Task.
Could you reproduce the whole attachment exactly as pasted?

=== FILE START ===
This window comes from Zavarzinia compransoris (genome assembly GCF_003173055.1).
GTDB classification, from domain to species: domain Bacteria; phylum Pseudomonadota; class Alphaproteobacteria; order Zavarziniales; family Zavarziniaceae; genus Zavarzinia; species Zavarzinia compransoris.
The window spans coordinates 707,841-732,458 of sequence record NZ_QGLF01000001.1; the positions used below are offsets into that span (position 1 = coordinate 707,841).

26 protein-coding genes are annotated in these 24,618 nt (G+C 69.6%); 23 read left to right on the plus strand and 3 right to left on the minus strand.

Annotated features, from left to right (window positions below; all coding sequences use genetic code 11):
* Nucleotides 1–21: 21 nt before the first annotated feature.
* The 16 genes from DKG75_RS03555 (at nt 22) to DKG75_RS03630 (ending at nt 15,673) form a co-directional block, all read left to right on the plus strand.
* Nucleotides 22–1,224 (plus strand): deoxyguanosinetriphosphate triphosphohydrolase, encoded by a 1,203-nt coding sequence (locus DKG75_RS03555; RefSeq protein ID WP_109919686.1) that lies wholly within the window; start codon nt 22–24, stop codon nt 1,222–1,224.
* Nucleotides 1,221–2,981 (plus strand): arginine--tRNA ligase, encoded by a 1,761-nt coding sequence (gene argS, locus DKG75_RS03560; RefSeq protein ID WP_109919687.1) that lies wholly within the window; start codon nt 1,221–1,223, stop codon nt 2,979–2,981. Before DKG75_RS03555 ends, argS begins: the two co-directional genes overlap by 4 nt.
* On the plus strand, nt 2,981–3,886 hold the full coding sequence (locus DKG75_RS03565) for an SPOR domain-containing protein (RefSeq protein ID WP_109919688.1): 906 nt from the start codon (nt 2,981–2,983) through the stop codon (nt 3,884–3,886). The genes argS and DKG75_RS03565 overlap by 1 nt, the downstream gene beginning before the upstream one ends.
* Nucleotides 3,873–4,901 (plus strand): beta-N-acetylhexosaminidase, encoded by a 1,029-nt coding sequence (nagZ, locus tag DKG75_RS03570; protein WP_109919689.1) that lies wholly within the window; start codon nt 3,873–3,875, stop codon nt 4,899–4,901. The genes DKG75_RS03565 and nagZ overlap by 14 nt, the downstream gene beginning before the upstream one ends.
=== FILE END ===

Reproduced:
This window comes from Zavarzinia compransoris (genome assembly GCF_003173055.1).
GTDB classification, from domain to species: domain Bacteria; phylum Pseudomonadota; class Alphaproteobacteria; order Zavarziniales; family Zavarziniaceae; genus Zavarzinia; species Zavarzinia compransoris.
The window spans coordinates 707,841-732,458 of sequence record NZ_QGLF01000001.1; the positions used below are offsets into that span (position 1 = coordinate 707,841).

26 protein-coding genes are annotated in these 24,618 nt (G+C 69.6%); 23 read left to right on the plus strand and 3 right to left on the minus strand.

Annotated features, from left to right (window positions below; all coding sequences use genetic code 11):
* Nucleotides 1–21: 21 nt before the first annotated feature.
* The 16 genes from DKG75_RS03555 (at nt 22) to DKG75_RS03630 (ending at nt 15,673) form a co-directional block, all read left to right on the plus strand.
* Nucleotides 22–1,224 (plus strand): deoxyguanosinetriphosphate triphosphohydrolase, encoded by a 1,203-nt coding sequence (locus DKG75_RS03555; RefSeq protein ID WP_109919686.1) that lies wholly within the window; start codon nt 22–24, stop codon nt 1,222–1,224.
* Nucleotides 1,221–2,981 (plus strand): arginine--tRNA ligase, encoded by a 1,761-nt coding sequence (gene argS, locus DKG75_RS03560; RefSeq protein ID WP_109919687.1) that lies wholly within the window; start codon nt 1,221–1,223, stop codon nt 2,979–2,981. Before DKG75_RS03555 ends, argS begins: the two co-directional genes overlap by 4 nt.
* On the plus strand, nt 2,981–3,886 hold the full coding sequence (locus DKG75_RS03565) for an SPOR domain-containing protein (RefSeq protein ID WP_109919688.1): 906 nt from the start codon (nt 2,981–2,983) through the stop codon (nt 3,884–3,886). The genes argS and DKG75_RS03565 overlap by 1 nt, the downstream gene beginning before the upstream one ends.
* Nucleotides 3,873–4,901 (plus strand): beta-N-acetylhexosaminidase, encoded by a 1,029-nt coding sequence (nagZ, locus tag DKG75_RS03570; protein WP_109919689.1) that lies wholly within the window; start codon nt 3,873–3,875, stop codon nt 4,899–4,901. The genes DKG75_RS03565 and nagZ overlap by 14 nt, the downstream gene beginning before the upstream one ends.